Alaska is the largest state in the Union with 366,000,000 acres of land, and a population of 710,231 (2010 Census). Over 60% of the population lives near Fairbanks, Anchorage, or Juneau. The other 40% are scattered throughout the state, in over 300 communities, many of which are not connected by road. This geographic disparity presents a unique challenge to the disposal of waste in the majority of the state.
To accommodate the large proportion of rural communities, the State of Alaska has designated a Class III landfill category. Class III landfills are more than 50 miles by road from a larger landfill or are not accessible by road at all. Many communities are only accessible by plane or boat. Most of these communities have less than 500 people. Every one of these communities has a landfill.
Often numerous challenges arise and must be overcome to ensure environmentally sound, cost-effective solid waste management. The Solid Waste Program offers assistance to communities looking to improve their solid waste management practices and provides the knowledge and technical advice necessary to overcome the challenges.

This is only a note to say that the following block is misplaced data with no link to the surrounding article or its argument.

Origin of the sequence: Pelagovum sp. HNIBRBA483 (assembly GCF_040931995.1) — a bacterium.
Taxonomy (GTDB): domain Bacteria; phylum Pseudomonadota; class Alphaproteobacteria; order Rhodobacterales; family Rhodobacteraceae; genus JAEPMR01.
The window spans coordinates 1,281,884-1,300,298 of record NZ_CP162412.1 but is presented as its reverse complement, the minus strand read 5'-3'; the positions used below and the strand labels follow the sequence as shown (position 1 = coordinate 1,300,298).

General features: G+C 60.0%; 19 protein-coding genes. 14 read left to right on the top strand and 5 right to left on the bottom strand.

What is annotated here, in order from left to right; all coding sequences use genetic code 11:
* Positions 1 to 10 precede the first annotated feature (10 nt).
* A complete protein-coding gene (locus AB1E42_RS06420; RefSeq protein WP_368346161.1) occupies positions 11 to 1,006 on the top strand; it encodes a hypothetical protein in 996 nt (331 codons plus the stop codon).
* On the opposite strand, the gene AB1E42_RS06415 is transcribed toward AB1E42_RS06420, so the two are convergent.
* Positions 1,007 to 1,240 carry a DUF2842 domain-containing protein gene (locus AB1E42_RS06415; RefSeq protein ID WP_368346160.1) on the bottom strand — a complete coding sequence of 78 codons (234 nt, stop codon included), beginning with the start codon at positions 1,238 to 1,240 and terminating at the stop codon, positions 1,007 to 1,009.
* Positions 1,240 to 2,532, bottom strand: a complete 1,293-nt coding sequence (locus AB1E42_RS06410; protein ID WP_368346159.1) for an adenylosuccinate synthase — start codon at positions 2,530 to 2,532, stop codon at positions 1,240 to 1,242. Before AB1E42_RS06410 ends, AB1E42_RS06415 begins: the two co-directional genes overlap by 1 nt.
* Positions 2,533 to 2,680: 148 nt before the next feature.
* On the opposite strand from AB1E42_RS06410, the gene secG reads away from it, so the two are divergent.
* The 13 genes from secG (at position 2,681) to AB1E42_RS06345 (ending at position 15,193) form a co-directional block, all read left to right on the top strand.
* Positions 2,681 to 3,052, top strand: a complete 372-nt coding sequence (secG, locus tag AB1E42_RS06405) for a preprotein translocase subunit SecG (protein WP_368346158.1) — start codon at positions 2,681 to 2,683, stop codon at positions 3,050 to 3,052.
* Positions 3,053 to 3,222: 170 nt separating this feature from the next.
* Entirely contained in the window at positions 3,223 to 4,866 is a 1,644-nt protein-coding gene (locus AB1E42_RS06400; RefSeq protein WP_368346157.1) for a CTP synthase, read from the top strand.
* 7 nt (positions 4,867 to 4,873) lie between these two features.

For a list of Class III communities, see our Rural Class III Landfills page.
Why should your local landfill be permitted?
State law require landfills to be permitted by the Solid Waste Program. Funding is another important reason. Though the Solid Waste Program does not have funds available for landfills, there are other organizations that do. A community with a permitted landfill will rank higher in the selection process than an unpermitted landfill.
Contact us for more information on becoming permitted or renewing your permit.
Fact Sheets and Guidance Documents for Rural Communities:
- Household Hazardous Waste Collection
- Open Burning in Rural Alaska
- Burning Garbage and Land Disposal in Rural Alaska
- Tips for Solid Waste Management in Rural Alaska
- Construction and Demolition Debris in Rural Alaska
- Solid Waste Procedures Manual for Class III Landfills